I sat up straight and glared at him. “I hope that was a joke. Aunt Ruby may be rich, but that’s not the reason I keep in touch.”

He arched a thick eyebrow. “Then you’re better than most. What do you get out of this relationship? She browbeats you every time you visit, and her default position is to complain.”

I clasped my gloved hands in my lap. “Aunt Ruby was different when she was younger. I even remember her playing with me when I was a child. I can’t imagine her doing that now. It’s the power, you see. It drains you.”

Emory chuckled. “She’d probably feed you to one of her pet corpses if you were still small.”

“She does not have pet corpses in the house.” He got another smack on the arm for that comment.

“Darling, I’m teasing. All I meant was, even if your aunt doesn’t approve of what we’re doing, we’ll still be blissfully happy. We have the world at our feet. We could move to another country, build our own enormous manor house in the countryside, or buy a home somewhere warmer.”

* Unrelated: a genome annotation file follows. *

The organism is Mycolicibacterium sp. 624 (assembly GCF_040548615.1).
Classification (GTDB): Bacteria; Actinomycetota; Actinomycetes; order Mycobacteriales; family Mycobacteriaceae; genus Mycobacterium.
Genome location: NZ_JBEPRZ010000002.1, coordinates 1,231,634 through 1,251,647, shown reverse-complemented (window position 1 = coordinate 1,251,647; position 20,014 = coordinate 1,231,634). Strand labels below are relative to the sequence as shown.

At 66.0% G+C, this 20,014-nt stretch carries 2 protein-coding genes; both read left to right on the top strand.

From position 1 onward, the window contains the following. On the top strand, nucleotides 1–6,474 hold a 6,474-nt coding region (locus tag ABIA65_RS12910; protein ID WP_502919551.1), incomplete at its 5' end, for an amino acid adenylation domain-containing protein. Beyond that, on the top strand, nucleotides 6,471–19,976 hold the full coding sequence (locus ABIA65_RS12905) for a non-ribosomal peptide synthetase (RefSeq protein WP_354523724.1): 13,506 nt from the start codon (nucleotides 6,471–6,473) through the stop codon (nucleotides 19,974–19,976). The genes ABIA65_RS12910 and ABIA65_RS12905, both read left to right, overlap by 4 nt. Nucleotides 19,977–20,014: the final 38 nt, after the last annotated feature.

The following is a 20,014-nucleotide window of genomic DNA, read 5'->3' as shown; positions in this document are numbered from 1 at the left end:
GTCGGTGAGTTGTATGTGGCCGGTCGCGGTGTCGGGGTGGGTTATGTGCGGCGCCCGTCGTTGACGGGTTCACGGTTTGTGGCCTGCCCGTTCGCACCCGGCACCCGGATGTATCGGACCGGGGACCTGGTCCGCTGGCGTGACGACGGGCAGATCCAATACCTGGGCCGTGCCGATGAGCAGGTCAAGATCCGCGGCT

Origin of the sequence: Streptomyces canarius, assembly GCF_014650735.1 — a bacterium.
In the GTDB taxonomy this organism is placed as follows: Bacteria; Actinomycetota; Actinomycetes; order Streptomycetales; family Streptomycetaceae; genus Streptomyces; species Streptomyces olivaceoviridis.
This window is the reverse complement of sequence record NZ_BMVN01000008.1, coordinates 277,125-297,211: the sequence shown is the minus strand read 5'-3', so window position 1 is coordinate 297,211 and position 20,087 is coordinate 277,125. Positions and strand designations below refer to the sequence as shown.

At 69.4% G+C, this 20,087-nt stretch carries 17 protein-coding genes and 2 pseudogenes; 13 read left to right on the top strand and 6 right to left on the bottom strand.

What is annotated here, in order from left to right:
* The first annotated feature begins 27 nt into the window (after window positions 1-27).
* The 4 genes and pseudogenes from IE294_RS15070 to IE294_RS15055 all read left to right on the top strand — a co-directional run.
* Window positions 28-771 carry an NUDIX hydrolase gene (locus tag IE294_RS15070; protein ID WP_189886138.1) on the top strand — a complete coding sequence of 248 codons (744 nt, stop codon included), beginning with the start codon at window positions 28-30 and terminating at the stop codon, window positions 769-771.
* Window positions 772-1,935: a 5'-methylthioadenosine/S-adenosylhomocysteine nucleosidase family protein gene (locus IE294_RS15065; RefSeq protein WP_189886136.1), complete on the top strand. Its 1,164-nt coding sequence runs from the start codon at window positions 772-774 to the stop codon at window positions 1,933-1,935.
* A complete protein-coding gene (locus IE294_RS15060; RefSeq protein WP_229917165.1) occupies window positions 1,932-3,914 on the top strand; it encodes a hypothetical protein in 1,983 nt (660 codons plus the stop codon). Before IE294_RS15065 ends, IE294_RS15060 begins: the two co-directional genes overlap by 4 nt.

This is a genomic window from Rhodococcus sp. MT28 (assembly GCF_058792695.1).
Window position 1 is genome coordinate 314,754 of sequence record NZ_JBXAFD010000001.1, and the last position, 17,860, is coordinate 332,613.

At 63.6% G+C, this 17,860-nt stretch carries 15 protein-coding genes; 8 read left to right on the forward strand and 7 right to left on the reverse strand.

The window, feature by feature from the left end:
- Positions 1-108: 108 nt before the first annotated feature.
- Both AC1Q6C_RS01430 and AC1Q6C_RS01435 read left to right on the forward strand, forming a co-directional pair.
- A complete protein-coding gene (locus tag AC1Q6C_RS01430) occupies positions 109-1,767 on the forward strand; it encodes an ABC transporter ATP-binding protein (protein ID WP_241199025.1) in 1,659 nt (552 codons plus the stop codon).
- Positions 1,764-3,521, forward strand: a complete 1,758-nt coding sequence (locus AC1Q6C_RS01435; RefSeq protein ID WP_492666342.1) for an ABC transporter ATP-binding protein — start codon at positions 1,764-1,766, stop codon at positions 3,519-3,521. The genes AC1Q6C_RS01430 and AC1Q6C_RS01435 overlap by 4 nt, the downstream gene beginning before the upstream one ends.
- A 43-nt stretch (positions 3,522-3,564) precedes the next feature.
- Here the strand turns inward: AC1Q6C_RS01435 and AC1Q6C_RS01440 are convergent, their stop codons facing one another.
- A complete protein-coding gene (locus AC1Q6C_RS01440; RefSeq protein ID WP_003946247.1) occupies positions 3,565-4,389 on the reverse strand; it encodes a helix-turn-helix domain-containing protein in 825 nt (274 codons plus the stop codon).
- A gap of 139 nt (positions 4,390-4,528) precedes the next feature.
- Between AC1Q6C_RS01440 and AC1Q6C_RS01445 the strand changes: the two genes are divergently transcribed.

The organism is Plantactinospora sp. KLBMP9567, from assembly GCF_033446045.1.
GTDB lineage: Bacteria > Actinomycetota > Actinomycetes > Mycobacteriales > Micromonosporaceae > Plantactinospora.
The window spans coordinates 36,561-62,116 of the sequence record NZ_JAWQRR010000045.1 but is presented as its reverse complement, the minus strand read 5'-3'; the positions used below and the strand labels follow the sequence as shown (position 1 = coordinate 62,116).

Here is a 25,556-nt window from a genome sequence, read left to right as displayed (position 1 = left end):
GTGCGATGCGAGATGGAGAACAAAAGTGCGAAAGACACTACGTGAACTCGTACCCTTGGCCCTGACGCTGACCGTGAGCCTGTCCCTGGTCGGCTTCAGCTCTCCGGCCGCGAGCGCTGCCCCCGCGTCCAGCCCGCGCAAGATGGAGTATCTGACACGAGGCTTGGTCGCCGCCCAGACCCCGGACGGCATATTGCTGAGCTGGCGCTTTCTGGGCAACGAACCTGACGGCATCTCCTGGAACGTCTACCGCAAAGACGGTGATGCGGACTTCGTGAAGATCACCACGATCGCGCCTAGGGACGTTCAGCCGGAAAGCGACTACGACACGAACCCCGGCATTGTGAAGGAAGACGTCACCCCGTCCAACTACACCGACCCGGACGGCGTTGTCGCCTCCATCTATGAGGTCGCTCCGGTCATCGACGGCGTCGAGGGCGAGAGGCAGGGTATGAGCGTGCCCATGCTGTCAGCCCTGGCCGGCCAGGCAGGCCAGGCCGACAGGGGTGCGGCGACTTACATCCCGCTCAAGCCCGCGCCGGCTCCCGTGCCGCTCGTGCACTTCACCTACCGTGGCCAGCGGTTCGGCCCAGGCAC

“And fill those homes with children?” I’d always wanted a big family, and Emory was the same. We’d talked for hours about how we’d create a household full of laughter and brimming with life. It was something I’d never experienced when growing up.

“Of course. Whatever your heart desires.”

I sighed and rested against him, smiling at the future within reach. My childhood had been surrounded by groaning corpses and the restless dead. It wasn’t something I’d recommend to anybody.

All I’d wanted when I was younger was to be loved and included, but my parents were as obsessed with corpses as Aunt Ruby. They definitely lived by the family motto of preferring the dead to the living and were quick to remind me of my own mortality.

When we started our family, I’d make sure none of my children ever felt unloved or uncertain about their place in the household.

“We’re almost there.” Emory looked out the window as the carriage turned and the horses passed between two large, open black gates.

“Aunt Ruby will grow to adore you almost as much as I do. Just give her a few hours to thaw. She won’t be able to resist you for long, especially since you look so handsome in your new suit.”